Consensus sequences consisting of ESTs found predominantly or exclusively in either vegetative or sporulation libraries could reveal molecular mechanisms involved in regulating fungal development, and the library-to-library distribution of ESTs corresponding to a single cluster offers at least a qualitative measure of gene expression. We designated consensus sequences comprised of at least 20 ESTs that were substantially enriched in either the vegetative or sporulation libraries (10-fold or greater distribution of ESTs in one set of libraries) to be highly differentially expressed sequences (HDESs). Twenty-six consensus sequences from the sporulation libraries met those criteria (Table 3). Of these 26 HDESs, fifteen (58%) were comprised of ESTs obtained exclusively during vegetative conditions, and seven were comprised of more than 100 ESTs. Many of the HDESs in the sporulation libraries were of unknown function (50%), with the next largest categories including genes predicted to be involved in protein synthesis (11%), mitochondrial sequences (11%), and components of primary metabolism (11%). The sequence most highly enriched during asexual development corresponded to prohibitin-1 of Ajellomyces capsulatus, the causal organism of histoplasmosis. Prohibitins are activators of Ras-induced signal transduction pathways that regulate growth and development in higher eukaryotes [34], but their molecular functions in fungi have not been established. In the vegetative libraries, only four sequences met the criteria of HDESs, all of which were comprised of 39 or fewer ESTs (Table 3). Three of the vegetative HDESs returned no hits after tBLASTx analysis against the nr database, thus indicating these sequences may be unique to C. zeae-maydis. The other vegetative HDES shared high levels of identity with fungal glutaminases, enzymes catalyzing the hydrolysis of glutamine to glutamic acid. Glutaminases play a role in the acquisition of nitrogen from less preferred sources, and a glutaminase from A. nidulans is subject to nitrogen metabolite repression [35]. The enhanced expression of a glutaminase on a nitrogen-poor medium such as 0.2× PDA is consistent with nitrogen metabolite repression.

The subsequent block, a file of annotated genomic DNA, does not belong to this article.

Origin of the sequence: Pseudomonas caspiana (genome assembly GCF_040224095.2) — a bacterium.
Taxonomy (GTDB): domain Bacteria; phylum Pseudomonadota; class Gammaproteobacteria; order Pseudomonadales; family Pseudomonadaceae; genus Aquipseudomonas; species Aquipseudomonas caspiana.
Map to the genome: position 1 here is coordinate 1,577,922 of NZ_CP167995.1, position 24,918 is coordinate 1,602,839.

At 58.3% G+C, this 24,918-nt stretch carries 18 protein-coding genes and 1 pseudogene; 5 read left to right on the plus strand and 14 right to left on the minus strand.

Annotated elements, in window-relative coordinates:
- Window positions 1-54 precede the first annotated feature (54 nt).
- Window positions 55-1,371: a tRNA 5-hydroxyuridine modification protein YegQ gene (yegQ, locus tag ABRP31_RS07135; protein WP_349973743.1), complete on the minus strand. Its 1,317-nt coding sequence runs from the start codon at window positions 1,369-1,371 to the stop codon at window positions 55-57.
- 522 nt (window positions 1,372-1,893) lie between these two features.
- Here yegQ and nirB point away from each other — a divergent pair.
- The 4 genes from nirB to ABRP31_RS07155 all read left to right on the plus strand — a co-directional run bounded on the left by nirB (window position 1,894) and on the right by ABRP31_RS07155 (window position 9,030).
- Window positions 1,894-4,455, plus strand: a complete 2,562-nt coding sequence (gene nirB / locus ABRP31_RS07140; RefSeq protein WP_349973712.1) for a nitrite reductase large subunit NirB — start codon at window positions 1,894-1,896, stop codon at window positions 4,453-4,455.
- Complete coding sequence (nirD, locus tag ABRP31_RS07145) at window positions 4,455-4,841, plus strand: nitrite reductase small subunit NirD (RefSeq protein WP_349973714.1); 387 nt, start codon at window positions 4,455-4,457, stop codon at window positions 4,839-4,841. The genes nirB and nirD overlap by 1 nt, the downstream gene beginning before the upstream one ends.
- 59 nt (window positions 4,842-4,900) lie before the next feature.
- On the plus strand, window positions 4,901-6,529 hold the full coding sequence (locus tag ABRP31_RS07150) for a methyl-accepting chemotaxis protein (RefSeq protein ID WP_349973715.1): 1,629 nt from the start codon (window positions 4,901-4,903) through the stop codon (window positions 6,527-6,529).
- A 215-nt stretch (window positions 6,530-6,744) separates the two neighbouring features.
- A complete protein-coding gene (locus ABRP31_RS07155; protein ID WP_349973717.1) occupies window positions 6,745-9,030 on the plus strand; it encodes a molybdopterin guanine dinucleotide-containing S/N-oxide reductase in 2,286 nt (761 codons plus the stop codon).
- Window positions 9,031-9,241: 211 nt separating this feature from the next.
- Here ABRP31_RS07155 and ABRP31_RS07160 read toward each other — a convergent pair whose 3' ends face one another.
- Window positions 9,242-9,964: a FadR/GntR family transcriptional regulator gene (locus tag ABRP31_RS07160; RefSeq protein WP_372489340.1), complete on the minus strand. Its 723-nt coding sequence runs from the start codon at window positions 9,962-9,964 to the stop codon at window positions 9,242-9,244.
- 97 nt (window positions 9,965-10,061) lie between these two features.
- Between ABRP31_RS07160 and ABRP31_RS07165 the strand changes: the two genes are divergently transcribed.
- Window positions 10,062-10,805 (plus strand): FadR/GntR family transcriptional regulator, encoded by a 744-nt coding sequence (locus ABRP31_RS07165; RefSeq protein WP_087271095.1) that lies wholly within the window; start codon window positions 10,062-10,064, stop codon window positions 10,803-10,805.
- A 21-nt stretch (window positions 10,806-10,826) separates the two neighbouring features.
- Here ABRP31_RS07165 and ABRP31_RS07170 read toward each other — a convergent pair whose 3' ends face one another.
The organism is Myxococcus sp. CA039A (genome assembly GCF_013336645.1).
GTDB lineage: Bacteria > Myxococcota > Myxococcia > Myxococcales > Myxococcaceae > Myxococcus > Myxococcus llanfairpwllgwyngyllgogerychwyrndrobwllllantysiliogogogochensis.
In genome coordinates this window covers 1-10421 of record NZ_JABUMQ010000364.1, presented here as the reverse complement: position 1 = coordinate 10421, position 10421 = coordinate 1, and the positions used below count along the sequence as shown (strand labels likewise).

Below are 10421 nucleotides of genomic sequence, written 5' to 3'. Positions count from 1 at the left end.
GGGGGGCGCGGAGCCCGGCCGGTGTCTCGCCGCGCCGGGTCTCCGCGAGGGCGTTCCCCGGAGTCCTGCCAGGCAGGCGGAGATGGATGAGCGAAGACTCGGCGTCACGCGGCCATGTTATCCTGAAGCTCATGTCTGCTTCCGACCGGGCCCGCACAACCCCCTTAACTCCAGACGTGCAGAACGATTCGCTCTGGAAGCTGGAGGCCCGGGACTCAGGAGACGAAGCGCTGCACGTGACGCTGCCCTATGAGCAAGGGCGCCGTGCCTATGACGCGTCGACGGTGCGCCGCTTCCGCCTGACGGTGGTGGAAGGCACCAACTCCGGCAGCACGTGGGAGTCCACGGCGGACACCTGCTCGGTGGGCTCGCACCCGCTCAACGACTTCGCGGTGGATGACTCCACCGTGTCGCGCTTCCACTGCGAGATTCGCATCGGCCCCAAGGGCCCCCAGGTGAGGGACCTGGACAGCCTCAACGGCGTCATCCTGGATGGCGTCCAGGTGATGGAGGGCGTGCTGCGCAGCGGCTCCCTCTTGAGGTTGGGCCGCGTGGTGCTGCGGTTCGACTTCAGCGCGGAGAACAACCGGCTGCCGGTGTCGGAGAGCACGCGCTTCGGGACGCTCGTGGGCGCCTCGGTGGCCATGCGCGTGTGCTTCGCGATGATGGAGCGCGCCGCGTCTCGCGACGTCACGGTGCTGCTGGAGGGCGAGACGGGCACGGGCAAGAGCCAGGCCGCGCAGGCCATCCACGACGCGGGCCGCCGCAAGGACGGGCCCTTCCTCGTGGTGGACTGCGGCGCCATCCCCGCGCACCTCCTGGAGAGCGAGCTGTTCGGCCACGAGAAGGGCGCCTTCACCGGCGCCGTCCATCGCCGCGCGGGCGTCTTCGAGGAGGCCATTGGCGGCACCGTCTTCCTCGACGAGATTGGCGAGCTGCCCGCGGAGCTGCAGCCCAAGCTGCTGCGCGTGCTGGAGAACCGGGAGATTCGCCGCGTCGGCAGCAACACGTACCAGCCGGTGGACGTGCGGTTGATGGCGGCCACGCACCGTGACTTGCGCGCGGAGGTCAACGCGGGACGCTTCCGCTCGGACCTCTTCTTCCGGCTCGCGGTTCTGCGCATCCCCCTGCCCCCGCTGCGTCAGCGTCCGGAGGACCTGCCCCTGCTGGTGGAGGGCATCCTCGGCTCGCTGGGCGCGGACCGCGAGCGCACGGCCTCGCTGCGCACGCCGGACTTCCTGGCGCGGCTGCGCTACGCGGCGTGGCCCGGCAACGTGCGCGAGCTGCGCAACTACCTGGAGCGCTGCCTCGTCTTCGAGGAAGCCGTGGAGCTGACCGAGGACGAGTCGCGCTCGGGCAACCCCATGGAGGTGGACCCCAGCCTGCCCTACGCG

Table 3. Consensus sequences highly enriched during either sporulation or vegetative growth